Monday, October 31, 2011

Noah (Wanderings)

“Their Thoughts were Only Evil all Day Long”

The first images that come to mind when we speak of the story of Noah and the Flood is of the building of the great ark and the animals filing in by twos, of the dove flying back and forth and returning with an olive branch in its mouth, and the appearance of the rainbow. To this, one must add the detailed description of the construction of the ark and the actual chronology of the Flood (which, appropriately enough, both began and ended very close to the time, early in the month of Heshvan, when we read Parshat Noah every year) detailed in the Torah.

But what is really significant, to my mind, is the portrait found here of a world that has “gone to rot”—i.e., totally surrendered to evil. There are two accounts of sin in Parashat Bereshit: the eating of the “forbidden fruit” by Adam and Eve, which seems to have been motivated by curiosity, temptation, an element of willfulness and “testing of boundaries,” and persuasion by the clever arguments of the Serpent; and Kain’s murder of Abel, which may be seen as a sudden outburst of anger and frustration, possibly also an “accident” resulting from Kains’ lack of awareness of his own strength. In both cases, it is difficult to speak of “radical evil” or of evil utterly dominating the personalities involved.

What one may say, in a reading relevant to our abiding interest here in matters of community, is that God, once He had created the world and the human species, “tried His hand,” so to speak, at building community and harmonious social interactions among this new and interesting species. His first attempt was in the nuclear family, in the attachment of man and woman, sexual and otherwise (ודבק באשתו), but the ultimate result was not one of true equality and harmony, but of domination (see 3:16). He then tried fraternity—the camaraderie of two brothers, who were inherently equal in status and standing. The end result was a quarrel that ended in murder. (Interestingly, some midrashim make Kain out to be the “bad guy” from the outset, while others show the two quarreling without distinction about property, religion, or access to a desirable woman. See Gen. Rab. 22.7; HY I: Bereshit2)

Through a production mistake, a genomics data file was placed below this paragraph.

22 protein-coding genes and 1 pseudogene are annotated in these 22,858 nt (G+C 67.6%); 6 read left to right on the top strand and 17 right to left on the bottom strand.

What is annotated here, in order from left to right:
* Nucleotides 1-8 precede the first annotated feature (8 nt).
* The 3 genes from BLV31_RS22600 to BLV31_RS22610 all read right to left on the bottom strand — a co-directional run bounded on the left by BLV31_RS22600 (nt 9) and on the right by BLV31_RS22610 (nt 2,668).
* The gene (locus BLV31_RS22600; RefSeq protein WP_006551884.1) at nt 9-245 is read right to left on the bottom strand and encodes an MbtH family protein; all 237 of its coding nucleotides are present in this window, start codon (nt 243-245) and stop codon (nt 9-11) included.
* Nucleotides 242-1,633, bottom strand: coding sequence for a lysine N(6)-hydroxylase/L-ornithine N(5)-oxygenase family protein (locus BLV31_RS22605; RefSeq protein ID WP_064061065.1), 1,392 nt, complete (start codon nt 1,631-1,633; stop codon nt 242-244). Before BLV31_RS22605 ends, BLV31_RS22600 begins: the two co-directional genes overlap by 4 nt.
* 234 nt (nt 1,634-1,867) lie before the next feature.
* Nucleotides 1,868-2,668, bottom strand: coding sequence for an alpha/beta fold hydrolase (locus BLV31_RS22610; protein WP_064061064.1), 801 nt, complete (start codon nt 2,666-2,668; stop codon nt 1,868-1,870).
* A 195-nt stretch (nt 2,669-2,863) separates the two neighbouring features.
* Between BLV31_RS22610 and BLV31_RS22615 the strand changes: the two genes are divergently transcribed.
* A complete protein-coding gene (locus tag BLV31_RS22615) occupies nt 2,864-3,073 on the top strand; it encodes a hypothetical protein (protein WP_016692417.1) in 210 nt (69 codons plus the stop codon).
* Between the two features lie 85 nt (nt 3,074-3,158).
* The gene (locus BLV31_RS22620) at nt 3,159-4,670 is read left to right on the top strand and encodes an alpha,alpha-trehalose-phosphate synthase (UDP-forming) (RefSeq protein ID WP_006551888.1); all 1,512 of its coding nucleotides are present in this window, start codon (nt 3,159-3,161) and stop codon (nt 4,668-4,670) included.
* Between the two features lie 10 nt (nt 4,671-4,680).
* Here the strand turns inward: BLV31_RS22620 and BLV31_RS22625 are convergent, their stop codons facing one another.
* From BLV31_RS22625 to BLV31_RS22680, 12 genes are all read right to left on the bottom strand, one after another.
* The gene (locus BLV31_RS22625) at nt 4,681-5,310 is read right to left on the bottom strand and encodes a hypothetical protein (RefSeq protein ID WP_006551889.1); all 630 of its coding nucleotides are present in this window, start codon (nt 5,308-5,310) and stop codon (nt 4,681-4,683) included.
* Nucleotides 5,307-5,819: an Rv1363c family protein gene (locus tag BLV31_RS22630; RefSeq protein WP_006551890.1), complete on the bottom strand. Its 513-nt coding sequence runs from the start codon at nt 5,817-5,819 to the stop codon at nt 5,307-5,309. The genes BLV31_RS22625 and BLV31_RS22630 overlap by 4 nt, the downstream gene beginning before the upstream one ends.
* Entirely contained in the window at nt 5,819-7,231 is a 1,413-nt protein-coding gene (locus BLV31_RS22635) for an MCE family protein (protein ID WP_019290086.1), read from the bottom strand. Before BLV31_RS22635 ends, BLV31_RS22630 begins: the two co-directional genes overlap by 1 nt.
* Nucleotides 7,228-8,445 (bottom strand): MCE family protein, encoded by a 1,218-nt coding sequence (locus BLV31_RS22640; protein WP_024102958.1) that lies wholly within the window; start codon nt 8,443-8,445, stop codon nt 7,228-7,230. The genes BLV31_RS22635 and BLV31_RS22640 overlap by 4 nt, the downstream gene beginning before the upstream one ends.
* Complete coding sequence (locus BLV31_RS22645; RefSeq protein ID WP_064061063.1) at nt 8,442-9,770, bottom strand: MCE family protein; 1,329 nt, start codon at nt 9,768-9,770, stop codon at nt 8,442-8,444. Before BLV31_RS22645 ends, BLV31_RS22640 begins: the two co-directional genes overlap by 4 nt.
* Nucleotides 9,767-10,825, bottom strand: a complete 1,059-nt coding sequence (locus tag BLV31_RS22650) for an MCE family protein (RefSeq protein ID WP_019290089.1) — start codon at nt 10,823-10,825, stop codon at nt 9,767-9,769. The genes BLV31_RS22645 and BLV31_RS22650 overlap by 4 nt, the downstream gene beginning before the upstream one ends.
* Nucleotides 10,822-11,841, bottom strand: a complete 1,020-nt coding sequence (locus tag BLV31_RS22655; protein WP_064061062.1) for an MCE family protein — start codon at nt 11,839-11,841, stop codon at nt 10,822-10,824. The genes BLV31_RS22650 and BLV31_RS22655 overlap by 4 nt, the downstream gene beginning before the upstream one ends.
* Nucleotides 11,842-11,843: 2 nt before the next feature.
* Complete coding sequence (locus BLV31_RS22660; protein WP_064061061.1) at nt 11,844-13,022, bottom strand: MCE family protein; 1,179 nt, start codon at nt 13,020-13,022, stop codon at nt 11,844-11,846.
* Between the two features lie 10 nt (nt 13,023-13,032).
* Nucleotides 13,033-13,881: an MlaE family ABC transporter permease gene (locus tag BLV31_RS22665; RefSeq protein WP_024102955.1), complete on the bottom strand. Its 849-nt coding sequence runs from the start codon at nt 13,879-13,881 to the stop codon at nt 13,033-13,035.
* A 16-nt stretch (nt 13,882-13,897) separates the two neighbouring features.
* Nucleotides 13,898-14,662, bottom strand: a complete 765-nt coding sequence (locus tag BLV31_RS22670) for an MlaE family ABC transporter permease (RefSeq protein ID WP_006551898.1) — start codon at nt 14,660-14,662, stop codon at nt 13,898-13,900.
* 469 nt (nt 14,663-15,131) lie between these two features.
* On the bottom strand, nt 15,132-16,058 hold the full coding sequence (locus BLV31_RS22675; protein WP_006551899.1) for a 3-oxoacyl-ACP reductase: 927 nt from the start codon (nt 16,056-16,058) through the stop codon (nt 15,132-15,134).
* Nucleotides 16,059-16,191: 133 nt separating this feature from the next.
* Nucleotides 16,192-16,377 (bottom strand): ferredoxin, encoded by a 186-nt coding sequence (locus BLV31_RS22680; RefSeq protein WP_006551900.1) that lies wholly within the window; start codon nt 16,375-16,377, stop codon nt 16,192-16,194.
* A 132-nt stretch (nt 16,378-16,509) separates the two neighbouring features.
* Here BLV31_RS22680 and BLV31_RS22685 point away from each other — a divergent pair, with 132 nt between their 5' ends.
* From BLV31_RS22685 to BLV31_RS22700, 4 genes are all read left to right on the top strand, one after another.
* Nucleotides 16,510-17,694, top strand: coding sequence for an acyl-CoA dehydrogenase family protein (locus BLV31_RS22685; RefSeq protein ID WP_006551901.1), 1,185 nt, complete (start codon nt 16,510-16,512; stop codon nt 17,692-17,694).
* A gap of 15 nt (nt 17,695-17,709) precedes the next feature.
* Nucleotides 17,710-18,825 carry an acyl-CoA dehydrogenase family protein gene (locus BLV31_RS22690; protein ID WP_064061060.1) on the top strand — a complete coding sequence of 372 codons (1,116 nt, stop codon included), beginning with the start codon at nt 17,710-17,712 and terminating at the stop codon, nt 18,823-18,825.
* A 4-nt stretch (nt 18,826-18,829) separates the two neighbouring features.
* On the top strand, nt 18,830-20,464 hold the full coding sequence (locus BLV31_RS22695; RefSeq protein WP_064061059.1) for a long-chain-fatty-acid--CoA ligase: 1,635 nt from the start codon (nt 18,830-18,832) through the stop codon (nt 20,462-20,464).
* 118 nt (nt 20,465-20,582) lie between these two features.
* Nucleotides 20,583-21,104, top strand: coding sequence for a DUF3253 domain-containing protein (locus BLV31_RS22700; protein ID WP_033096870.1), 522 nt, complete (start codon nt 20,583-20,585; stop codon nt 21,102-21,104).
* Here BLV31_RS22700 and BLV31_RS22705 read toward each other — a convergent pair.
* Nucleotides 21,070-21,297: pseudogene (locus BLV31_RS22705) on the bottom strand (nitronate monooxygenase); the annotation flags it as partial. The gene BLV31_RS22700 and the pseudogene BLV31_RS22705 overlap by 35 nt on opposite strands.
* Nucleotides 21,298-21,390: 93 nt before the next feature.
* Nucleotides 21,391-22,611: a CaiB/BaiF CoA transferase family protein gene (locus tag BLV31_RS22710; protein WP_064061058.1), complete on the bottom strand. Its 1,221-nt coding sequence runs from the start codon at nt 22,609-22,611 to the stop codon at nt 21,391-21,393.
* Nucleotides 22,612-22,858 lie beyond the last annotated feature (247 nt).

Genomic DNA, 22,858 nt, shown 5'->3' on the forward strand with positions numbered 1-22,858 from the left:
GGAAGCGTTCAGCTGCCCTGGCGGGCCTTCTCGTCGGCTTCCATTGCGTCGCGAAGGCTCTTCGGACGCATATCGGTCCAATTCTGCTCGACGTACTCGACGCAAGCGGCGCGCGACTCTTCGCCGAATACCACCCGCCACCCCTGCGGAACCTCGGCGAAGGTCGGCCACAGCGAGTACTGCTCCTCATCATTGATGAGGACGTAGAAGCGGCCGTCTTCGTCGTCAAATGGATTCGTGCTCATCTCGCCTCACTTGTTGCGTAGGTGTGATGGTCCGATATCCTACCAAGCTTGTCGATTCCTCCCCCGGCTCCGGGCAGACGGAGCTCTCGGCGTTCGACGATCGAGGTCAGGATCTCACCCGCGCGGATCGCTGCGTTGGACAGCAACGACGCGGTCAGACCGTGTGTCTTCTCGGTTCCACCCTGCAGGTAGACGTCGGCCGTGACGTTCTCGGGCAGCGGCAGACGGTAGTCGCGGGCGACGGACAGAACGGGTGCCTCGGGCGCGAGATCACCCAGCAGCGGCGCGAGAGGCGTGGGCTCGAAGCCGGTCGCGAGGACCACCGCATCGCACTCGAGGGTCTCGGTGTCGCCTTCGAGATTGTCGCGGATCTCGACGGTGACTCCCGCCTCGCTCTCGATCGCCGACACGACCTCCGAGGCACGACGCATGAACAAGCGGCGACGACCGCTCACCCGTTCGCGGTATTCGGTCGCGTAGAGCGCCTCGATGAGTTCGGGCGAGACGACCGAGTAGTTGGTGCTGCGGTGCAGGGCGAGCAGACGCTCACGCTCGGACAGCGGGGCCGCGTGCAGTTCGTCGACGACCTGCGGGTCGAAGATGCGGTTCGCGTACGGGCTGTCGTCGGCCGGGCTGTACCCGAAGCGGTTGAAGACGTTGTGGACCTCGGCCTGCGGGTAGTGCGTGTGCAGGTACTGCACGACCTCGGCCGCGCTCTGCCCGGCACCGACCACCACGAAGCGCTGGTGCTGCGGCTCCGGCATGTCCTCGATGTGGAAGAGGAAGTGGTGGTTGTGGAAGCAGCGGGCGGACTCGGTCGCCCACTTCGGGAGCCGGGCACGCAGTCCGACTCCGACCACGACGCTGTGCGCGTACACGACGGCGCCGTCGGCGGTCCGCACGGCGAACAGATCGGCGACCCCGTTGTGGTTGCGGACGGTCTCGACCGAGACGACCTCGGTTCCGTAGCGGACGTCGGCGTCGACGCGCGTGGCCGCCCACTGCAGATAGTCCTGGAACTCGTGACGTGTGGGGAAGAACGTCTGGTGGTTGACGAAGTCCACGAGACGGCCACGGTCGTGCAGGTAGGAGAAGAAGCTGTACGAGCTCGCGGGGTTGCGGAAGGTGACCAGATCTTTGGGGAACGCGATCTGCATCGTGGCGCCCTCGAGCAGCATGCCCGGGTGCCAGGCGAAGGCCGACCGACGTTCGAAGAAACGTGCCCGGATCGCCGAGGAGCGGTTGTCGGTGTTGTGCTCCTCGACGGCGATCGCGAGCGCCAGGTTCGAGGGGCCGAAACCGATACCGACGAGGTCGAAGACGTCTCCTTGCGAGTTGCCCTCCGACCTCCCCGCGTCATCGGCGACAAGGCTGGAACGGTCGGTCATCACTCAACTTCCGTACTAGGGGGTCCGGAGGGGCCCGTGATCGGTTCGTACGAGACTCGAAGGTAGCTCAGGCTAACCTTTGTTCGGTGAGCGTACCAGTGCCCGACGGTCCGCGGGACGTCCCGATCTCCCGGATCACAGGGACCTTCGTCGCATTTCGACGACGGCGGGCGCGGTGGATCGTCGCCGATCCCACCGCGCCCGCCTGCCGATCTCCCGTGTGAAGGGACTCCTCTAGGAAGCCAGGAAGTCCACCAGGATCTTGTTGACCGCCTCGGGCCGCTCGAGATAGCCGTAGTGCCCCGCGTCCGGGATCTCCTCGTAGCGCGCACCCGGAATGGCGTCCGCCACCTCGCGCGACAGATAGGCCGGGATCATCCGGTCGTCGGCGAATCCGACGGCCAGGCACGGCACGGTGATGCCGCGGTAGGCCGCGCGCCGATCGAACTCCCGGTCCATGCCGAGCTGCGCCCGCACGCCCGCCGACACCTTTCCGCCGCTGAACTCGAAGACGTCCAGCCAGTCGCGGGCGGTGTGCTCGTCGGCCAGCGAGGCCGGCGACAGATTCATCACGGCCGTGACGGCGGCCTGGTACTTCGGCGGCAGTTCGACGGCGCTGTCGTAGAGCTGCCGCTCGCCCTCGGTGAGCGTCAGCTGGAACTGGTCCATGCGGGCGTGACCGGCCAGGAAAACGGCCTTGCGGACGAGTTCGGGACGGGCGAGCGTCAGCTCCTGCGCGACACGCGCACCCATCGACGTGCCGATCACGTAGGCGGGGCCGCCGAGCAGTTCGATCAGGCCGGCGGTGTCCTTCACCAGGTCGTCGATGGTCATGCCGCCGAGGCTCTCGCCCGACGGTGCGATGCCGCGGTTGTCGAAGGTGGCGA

In the generation of the Flood, there seems to be a “raising of the ante”: humankind had somehow become fixed on an evil path. The last four verses of last week’s parashah Bereshit speak of God’s seeing that “man’s evil had become very great on the earth, and all the impulses of the thoughts of his heart were only evil all the day” (Gen 6:5). (This follows upon an account of the “sons of God” who took—grabbed, really—whatever women they fancied.) The opening verses of Parshat Noah go on to say that mankind, nay, “all flesh had corrupted its ways in the land” and “the land was filled with violence” (כי השחית כל בשר את דרכו על הארץ... ותמלא הארץ חמס; 6:12, 11).

What was the nature of this radical evil, and what was its source? Martin Buber, in a short essay entitled “Images of Good and Evil” (in his Good and Evil, pp. 63-143) speaks of two kinds of evil: The first is evil as confusion, indecision: lack of direction in life, what he calls the whirlpool or vortex of the multitude of options and possibilities, or what Levinas calls the “temptation of temptation” (the Don Juan, who tries to sleep with every attractive woman who comes his way, epitomizes this type). In my generation, which reached young adulthood in the late 1960s and early ‘70s, there were those who saw life as a field for varied and intense experience, and advocated the idea that “one should try anything once.” But, per Buber, there is another kind of evil, in which a person (or an entire community—and it is thus that I see the generation of the Flood, and the people of Sodom) consciously chooses evil as a path. The essence of such evil is not so much in the specific acts performed, but in the scoffing at all values. An attitude of cynicism, apathy, indifference to others, sheer cussedness—which may in turn include hatred, maliciousness, and gratuitous violence; even, a certain hatred of goodness (note the midrash about the people of Sodom, who viciously punished a young woman who showed kindness, generosity, and compassion to an unfortunate person).